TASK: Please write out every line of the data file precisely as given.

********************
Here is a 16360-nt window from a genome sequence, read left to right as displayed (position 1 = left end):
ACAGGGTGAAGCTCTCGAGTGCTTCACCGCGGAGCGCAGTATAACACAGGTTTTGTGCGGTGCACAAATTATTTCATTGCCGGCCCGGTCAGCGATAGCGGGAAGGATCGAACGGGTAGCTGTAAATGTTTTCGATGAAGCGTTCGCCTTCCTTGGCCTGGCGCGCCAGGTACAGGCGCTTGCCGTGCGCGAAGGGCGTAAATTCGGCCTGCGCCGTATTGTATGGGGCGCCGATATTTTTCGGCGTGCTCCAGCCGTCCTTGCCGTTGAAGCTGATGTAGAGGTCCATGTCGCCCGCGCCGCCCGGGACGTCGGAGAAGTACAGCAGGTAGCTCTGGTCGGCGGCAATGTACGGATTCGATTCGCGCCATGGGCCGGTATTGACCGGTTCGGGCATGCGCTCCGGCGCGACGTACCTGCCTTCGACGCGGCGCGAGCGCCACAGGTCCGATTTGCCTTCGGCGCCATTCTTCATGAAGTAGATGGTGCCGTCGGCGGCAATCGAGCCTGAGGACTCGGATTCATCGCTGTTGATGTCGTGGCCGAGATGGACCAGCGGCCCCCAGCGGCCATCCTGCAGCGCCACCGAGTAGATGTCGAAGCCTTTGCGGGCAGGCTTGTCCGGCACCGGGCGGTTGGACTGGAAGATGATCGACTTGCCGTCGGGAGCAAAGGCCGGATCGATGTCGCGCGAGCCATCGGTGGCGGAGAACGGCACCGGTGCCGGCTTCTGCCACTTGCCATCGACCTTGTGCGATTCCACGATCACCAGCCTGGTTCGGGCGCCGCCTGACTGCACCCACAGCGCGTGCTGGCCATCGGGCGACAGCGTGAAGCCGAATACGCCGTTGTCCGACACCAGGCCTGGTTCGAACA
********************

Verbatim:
Here is a 16360-nt window from a genome sequence, read left to right as displayed (position 1 = left end):
ACAGGGTGAAGCTCTCGAGTGCTTCACCGCGGAGCGCAGTATAACACAGGTTTTGTGCGGTGCACAAATTATTTCATTGCCGGCCCGGTCAGCGATAGCGGGAAGGATCGAACGGGTAGCTGTAAATGTTTTCGATGAAGCGTTCGCCTTCCTTGGCCTGGCGCGCCAGGTACAGGCGCTTGCCGTGCGCGAAGGGCGTAAATTCGGCCTGCGCCGTATTGTATGGGGCGCCGATATTTTTCGGCGTGCTCCAGCCGTCCTTGCCGTTGAAGCTGATGTAGAGGTCCATGTCGCCCGCGCCGCCCGGGACGTCGGAGAAGTACAGCAGGTAGCTCTGGTCGGCGGCAATGTACGGATTCGATTCGCGCCATGGGCCGGTATTGACCGGTTCGGGCATGCGCTCCGGCGCGACGTACCTGCCTTCGACGCGGCGCGAGCGCCACAGGTCCGATTTGCCTTCGGCGCCATTCTTCATGAAGTAGATGGTGCCGTCGGCGGCAATCGAGCCTGAGGACTCGGATTCATCGCTGTTGATGTCGTGGCCGAGATGGACCAGCGGCCCCCAGCGGCCATCCTGCAGCGCCACCGAGTAGATGTCGAAGCCTTTGCGGGCAGGCTTGTCCGGCACCGGGCGGTTGGACTGGAAGATGATCGACTTGCCGTCGGGAGCAAAGGCCGGATCGATGTCGCGCGAGCCATCGGTGGCGGAGAACGGCACCGGTGCCGGCTTCTGCCACTTGCCATCGACCTTGTGCGATTCCACGATCACCAGCCTGGTTCGGGCGCCGCCTGACTGCACCCACAGCGCGTGCTGGCCATCGGGCGACAGCGTGAAGCCGAATACGCCGTTGTCCGACACCAGGCCTGGTTCGAACA